Quick community action in concert with Royal Canadian Mounted Police (RCMP) presence helped diffuse a volatile situation on the Red Earth Cree Nation reserve in Saskatchewan earlier this week, and on October 6 Chief Ian McKay said tragedy had been averted.
“We are thankful the RCMP waited as we deployed our own support systems to assist the efforts for a peaceful resolution without further incident,” McKay said in a statement. “The incident is a symptom of a much larger problem. Our community struggles with real socio-economic issues similar to other communities such as high unemployment rates, health issues, poor housing conditions and limited opportunities for our youth.”
The incident began early Tuesday, according to The Star Phoenix, when the RCMP responded to a gunfire report on the reserve. As they drove toward a group they encountered, shots were fired at their cruiser. They returned fire, withdrew to wait for reinforcements and then went to the home that they believed the suspects had fled to, the newspaper said. A “lengthy standoff” ensued, the paper said, but it ended peacefully after the Red Earth Cree vice chief, band councilors and an elder helped diffuse the tension.
Afterward, 19-year-old Davis Demery was charged with attempted murder by firearm, intent to endanger a life by discharging a firearm, possession of a prohibited firearm and three breaches of probation, The Star Phoenix said. Three others were arrested, though not charged, and then released.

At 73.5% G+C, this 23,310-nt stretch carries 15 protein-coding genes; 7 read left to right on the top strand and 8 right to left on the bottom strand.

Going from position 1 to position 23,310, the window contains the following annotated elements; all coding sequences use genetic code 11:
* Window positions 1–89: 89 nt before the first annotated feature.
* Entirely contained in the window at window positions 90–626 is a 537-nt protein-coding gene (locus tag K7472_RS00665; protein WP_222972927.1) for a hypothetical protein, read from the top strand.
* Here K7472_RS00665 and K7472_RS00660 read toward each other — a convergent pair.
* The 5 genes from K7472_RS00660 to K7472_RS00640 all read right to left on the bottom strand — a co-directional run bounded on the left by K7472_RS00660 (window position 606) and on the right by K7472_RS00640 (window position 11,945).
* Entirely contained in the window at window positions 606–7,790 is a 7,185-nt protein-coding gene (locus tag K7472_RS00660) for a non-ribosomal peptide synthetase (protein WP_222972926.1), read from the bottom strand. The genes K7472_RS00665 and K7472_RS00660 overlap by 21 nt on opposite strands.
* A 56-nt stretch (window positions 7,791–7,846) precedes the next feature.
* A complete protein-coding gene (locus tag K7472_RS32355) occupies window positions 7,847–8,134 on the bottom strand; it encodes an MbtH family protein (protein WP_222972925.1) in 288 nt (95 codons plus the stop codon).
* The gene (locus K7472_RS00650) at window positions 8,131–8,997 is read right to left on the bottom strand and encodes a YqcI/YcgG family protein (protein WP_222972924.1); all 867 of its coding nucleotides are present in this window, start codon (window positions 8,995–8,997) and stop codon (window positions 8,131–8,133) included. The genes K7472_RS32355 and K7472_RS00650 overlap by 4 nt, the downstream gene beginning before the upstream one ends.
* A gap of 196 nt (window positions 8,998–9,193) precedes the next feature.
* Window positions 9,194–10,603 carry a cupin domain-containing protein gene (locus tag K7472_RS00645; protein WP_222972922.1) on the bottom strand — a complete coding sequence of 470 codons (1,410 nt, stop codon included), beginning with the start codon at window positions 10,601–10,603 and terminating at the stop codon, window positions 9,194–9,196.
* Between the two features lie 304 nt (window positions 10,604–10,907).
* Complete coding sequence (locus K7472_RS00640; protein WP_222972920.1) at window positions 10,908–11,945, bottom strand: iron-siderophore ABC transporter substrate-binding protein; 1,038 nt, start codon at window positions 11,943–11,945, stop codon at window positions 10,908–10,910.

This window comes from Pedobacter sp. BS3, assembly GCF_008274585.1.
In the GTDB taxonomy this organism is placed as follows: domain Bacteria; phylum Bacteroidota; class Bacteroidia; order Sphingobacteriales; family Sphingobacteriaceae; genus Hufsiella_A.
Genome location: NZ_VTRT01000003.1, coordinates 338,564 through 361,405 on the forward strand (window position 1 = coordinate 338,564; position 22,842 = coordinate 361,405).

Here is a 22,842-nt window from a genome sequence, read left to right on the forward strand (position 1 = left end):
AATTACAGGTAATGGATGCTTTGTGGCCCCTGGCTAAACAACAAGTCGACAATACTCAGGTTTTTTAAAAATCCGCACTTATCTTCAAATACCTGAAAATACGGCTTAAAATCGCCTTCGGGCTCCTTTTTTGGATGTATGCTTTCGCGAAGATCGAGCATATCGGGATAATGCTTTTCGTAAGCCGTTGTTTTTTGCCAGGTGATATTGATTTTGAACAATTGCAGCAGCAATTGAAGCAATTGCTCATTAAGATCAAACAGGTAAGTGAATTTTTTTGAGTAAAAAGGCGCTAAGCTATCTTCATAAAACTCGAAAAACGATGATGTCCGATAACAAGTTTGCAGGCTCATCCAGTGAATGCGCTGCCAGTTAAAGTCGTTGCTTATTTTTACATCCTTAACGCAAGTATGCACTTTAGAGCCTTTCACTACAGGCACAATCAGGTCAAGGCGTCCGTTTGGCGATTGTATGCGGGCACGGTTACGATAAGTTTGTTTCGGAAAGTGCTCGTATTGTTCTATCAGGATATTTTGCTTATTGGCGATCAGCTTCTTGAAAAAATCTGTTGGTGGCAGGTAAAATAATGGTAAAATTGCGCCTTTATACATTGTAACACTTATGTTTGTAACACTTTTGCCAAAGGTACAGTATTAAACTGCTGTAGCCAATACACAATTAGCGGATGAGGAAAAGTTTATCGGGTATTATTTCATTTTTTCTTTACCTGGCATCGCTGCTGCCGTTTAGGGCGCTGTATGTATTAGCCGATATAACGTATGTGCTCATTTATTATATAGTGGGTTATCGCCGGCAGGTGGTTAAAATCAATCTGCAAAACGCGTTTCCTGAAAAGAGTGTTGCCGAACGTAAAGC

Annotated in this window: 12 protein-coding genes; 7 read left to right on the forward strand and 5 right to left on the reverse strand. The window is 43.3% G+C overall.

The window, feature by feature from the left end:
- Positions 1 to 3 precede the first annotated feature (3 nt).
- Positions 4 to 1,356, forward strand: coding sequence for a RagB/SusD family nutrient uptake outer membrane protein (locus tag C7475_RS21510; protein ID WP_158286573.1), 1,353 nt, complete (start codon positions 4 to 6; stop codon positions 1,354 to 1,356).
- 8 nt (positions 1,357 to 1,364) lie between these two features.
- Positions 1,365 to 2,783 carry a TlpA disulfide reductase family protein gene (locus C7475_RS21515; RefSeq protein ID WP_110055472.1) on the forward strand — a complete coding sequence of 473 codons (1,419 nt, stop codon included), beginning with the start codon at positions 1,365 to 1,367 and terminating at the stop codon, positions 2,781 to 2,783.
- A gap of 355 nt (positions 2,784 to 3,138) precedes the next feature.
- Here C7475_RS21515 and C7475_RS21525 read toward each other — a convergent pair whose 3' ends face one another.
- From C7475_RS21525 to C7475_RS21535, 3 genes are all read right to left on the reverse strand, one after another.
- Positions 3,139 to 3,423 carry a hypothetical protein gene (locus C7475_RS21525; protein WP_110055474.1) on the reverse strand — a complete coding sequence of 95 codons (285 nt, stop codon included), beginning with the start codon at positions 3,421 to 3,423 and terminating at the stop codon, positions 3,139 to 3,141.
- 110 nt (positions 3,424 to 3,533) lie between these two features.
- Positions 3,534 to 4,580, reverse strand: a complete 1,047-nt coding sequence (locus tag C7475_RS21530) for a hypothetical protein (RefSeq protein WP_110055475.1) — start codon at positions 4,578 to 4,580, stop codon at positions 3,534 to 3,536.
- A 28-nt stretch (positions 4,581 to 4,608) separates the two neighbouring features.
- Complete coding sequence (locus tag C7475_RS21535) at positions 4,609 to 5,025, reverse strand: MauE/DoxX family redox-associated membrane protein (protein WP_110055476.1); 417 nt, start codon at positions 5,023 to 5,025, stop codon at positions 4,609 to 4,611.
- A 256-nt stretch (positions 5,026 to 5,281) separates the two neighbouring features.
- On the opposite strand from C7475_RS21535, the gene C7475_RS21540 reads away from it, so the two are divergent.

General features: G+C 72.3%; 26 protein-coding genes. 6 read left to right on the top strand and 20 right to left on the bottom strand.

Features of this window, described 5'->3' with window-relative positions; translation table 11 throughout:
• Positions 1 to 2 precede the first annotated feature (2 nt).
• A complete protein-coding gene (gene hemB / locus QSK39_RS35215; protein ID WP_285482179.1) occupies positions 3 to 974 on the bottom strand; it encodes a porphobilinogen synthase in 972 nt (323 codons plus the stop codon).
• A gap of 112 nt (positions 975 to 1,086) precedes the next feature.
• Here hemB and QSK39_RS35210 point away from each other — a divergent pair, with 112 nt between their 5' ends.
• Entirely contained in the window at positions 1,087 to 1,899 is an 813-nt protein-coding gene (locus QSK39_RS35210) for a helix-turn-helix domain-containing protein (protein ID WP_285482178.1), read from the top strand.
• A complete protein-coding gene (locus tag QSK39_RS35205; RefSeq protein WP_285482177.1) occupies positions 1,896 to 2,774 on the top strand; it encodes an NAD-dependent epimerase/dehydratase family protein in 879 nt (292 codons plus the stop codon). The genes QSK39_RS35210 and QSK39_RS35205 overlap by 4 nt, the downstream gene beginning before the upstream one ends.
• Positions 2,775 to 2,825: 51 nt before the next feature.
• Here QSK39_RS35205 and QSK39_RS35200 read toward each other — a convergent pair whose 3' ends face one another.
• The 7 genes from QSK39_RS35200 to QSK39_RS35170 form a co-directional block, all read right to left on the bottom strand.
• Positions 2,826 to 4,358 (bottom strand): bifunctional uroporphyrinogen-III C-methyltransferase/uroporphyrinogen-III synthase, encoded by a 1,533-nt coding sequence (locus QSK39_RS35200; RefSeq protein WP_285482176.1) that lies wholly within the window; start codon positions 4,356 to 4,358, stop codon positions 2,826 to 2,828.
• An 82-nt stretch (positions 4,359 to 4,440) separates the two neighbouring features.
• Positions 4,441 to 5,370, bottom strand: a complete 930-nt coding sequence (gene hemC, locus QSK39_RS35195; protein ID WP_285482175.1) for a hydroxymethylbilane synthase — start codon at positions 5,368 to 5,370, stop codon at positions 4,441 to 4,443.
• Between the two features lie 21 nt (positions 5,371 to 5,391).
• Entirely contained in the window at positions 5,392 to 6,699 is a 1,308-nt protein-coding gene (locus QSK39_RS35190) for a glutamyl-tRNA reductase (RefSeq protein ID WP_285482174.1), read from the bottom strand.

The shootings came on the heels of an incident in La Loche, Saskatchewan, in which RCMP were forced to barricade themselves in a hospital as an angry mob torched a police truck and damaged an ambulance after two officers tried to pull over two ATVs. One of the drivers rolled his ATV into a ditch and was injured. About 70 people emerged from a home nearby and confronted the officers, CTV reported.
Deano LaPrise, 22, Fabian LaPrise, 27, and Randall LaPrise, 25, were each charged with assaulting a peace officer with a weapon, arson, mischief, obstruction, and participating in a riot, Postmedia News reported.
Saskatchewan’s top RCMP official called the incidents isolated and said they were not indicative of the overall relationship between aboriginals and police.
“In terms of these two events particularly, I just want to say unequivocally that these are not an indicator of an escalation of violence, if you will, against our members here in Saskatchewan,” assistant commissioner Russ Mirasty said at a news conference on Thursday October 6, according to the Canadian Press.
McKay agreed but said it epitomized problems of a much larger scope. He said he and the council will hold a community membership meeting including the RCMP, the federal government, the council of Prince Albert and the Federation of Saskatchewan Indian Nations (FSIN) to address the issues.
“It would be irresponsible for the Chief and Council to dismiss the incident and pretend everything is alright but our community needs support, from within and through our affiliates and the governments,” McKay said. “Our young people need support to come to terms with what happened. All people need to feel safe.”